As described in the introduction commands are a abstract representation representation of some semantical behavior only. For this purpose a command declaration comes with just a few properties:

  • Unique Identifier: A unique identifier allows references to the command.
  • Name: A display name for the user which also serves as the default label for associated menu items and default tool tip for tool bar buttons derived from this command.
  • Description: User readable description of the command.
  • Category Id: Commands are organized in categories, therefore every command should be assigned to one. The primary purpose is to help the user navigating the commands eg when creating custom key bindings.
  • Help Context Id: To Interlink directly with the Eclipse Help system commands might Declare a Help context ID.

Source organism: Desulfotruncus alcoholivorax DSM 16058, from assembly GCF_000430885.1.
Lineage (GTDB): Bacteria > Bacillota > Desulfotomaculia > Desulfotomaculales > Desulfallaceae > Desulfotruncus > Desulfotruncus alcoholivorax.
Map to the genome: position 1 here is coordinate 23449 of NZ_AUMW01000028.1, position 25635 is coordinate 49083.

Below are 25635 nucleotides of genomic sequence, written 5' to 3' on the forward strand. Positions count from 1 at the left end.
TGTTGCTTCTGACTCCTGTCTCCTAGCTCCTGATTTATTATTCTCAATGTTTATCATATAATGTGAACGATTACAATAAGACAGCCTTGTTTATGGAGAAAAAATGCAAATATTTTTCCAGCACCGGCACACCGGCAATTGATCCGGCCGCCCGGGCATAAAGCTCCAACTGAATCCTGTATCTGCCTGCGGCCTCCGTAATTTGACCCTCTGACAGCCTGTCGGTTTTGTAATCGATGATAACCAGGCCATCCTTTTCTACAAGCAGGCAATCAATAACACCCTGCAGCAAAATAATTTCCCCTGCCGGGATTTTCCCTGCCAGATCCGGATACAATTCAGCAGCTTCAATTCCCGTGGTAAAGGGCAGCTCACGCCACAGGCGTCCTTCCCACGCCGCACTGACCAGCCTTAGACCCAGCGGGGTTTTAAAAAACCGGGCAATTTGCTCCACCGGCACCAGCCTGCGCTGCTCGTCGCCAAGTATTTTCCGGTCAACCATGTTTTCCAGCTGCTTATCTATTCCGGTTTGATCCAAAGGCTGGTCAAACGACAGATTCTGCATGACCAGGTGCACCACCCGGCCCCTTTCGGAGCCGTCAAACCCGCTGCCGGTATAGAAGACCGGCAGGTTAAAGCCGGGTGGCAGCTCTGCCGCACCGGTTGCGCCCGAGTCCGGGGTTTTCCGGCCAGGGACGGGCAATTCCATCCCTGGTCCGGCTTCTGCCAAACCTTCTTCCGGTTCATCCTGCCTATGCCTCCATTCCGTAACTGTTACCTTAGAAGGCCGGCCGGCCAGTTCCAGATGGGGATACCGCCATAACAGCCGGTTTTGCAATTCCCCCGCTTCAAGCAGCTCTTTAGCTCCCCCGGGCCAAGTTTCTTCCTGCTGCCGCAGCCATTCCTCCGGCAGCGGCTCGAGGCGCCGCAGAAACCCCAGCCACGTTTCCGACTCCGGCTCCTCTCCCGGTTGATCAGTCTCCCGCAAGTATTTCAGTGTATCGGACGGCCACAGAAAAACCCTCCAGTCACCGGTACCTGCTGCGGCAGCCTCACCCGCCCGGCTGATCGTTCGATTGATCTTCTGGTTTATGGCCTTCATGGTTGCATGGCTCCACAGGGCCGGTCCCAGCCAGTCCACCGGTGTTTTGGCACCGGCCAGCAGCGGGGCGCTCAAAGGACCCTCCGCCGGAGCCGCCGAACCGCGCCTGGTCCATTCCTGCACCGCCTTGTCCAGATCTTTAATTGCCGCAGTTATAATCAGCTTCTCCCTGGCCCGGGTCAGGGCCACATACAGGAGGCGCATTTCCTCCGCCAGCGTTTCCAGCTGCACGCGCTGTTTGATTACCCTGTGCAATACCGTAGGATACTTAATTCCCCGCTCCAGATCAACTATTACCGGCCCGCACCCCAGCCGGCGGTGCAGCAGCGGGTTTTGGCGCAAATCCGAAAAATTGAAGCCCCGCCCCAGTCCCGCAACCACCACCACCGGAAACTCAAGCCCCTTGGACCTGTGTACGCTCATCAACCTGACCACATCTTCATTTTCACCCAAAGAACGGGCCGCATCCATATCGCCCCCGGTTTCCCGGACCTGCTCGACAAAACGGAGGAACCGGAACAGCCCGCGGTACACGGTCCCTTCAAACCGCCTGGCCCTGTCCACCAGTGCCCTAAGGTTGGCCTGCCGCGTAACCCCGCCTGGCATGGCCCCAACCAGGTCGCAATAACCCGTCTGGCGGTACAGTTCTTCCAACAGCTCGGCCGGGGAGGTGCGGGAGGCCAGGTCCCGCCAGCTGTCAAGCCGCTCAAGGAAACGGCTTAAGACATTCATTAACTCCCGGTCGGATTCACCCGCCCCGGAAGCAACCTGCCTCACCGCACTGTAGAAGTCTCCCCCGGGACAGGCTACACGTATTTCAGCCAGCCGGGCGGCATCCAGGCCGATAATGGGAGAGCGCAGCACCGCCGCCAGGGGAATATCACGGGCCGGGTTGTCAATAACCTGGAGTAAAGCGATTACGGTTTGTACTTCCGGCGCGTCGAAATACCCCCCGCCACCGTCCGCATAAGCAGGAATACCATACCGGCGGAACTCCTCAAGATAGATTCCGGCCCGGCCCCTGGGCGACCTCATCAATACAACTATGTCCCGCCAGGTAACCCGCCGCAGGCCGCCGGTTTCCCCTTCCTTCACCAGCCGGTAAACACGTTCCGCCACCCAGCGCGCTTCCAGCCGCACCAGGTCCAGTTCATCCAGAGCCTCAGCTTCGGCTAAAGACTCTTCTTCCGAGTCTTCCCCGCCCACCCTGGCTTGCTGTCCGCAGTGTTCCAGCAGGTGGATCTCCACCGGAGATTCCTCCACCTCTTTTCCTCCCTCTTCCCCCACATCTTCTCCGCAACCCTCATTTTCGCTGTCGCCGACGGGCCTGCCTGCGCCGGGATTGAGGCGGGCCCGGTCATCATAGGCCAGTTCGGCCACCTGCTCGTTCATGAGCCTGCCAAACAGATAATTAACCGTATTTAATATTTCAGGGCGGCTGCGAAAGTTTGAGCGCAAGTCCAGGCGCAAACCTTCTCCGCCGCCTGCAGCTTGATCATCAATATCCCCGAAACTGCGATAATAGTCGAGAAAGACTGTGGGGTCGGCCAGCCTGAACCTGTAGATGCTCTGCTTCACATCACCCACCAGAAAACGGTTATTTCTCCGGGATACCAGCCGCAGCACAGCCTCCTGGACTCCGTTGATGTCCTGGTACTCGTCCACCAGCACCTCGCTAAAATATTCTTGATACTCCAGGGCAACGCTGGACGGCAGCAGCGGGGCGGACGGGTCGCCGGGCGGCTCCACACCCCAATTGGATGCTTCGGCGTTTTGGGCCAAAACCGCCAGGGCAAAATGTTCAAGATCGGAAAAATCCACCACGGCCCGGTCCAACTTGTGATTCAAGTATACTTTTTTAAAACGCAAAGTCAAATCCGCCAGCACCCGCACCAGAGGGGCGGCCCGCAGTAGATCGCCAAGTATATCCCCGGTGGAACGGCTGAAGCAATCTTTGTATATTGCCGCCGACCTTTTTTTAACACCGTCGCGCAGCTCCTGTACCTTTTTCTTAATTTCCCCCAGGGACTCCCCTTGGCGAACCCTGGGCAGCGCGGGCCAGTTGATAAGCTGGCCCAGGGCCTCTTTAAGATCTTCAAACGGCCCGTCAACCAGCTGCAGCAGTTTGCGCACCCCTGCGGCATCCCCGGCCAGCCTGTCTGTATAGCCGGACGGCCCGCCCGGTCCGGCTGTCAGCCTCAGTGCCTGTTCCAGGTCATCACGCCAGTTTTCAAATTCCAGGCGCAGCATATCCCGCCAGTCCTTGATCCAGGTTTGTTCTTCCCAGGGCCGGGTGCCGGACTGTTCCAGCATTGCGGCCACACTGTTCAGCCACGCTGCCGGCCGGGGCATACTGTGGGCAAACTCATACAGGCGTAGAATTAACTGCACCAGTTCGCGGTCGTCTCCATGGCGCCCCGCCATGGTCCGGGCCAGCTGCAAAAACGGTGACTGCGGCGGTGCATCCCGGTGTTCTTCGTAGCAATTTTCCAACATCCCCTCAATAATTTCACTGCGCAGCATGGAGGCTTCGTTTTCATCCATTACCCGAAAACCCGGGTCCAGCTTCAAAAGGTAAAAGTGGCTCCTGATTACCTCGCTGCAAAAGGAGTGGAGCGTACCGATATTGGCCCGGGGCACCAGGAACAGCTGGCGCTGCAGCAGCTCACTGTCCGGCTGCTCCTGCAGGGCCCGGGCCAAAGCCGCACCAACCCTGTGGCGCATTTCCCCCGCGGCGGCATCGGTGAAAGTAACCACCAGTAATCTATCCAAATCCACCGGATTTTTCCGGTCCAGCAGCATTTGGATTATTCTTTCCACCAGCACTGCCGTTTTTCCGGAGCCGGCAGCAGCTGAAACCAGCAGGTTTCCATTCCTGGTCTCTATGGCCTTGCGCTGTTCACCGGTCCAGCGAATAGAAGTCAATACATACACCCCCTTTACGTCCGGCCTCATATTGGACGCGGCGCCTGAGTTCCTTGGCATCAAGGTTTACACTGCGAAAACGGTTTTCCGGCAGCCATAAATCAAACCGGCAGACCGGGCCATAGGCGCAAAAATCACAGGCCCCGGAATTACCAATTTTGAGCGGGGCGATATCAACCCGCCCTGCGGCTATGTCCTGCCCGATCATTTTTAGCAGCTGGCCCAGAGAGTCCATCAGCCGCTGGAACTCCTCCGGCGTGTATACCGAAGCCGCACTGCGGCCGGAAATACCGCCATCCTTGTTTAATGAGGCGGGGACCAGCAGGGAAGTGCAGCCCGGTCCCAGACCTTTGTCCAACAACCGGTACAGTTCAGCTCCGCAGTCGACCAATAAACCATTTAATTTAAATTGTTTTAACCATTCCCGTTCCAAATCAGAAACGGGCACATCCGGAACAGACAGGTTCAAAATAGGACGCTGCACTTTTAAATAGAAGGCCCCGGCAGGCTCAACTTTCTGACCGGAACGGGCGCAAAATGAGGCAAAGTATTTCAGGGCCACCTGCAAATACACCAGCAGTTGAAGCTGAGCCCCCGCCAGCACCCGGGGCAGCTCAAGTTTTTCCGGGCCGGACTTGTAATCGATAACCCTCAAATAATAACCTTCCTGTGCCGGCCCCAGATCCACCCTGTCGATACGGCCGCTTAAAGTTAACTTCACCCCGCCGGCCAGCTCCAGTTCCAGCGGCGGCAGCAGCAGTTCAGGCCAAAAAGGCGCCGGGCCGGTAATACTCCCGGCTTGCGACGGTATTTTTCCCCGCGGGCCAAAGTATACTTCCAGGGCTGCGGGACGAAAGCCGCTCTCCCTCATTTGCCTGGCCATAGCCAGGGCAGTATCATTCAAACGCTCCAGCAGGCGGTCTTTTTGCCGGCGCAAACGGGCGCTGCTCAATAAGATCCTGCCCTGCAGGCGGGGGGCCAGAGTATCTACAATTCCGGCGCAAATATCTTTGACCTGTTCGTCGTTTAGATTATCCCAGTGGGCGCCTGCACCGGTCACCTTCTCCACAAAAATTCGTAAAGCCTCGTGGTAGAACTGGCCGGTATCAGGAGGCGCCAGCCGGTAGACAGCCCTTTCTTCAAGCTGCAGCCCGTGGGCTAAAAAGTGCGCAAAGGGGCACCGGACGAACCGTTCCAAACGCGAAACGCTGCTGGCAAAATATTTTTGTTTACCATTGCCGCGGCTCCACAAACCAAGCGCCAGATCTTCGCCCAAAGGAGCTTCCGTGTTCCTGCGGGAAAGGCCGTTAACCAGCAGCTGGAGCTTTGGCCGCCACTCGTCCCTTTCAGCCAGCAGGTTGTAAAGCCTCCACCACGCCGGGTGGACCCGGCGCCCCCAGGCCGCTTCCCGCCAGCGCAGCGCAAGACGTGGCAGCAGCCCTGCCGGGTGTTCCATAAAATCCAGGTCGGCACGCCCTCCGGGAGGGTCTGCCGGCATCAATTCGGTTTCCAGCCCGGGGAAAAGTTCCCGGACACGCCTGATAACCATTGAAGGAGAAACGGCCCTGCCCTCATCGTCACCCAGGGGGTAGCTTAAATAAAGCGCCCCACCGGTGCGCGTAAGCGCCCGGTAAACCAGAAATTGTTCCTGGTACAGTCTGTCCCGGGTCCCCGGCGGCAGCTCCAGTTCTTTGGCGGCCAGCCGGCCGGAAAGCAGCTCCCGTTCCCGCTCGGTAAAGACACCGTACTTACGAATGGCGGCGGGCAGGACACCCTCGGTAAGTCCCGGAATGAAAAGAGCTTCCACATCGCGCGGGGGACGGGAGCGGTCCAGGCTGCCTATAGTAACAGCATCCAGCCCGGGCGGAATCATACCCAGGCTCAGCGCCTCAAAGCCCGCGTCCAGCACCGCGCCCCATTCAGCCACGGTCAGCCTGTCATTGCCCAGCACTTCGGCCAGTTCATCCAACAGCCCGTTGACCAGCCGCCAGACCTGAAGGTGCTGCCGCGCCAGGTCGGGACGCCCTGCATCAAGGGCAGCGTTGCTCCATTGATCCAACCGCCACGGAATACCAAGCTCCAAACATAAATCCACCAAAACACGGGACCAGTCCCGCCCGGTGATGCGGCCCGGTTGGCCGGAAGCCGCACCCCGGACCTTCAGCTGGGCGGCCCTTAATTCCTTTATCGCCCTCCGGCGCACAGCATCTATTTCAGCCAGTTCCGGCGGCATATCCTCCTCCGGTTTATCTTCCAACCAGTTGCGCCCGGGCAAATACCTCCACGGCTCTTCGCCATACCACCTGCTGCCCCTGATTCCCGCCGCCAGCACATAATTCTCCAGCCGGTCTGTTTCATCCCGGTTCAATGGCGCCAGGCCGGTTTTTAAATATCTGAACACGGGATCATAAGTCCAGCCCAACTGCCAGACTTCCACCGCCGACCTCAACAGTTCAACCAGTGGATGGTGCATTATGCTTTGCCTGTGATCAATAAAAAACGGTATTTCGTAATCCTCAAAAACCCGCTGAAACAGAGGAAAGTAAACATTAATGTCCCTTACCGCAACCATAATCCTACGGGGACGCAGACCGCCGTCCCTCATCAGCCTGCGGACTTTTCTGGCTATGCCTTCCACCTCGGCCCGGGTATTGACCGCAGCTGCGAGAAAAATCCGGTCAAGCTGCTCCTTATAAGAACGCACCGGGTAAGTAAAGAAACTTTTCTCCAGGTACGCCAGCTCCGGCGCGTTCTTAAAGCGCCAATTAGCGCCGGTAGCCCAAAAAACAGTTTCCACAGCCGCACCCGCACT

While there is a optional default handler property, the command is not required to have a reference to a particular implementation of its behavior. Commands may also declare parameters which can be passed at execution time. See section Parameterized Commands below for details.

Declaring Commands

Due to the abstract concept of commands they are typically declared globally via extension definitions in plugin.xml files. Therefore most commands are available for the entire life cycle of the workbench in all contexts. The corresponding extension point org.eclipse.ui.commands allows declaring commands and group them into categories:

  <extension point="org.eclipse.ui.commands">
     <category name="User Sessions"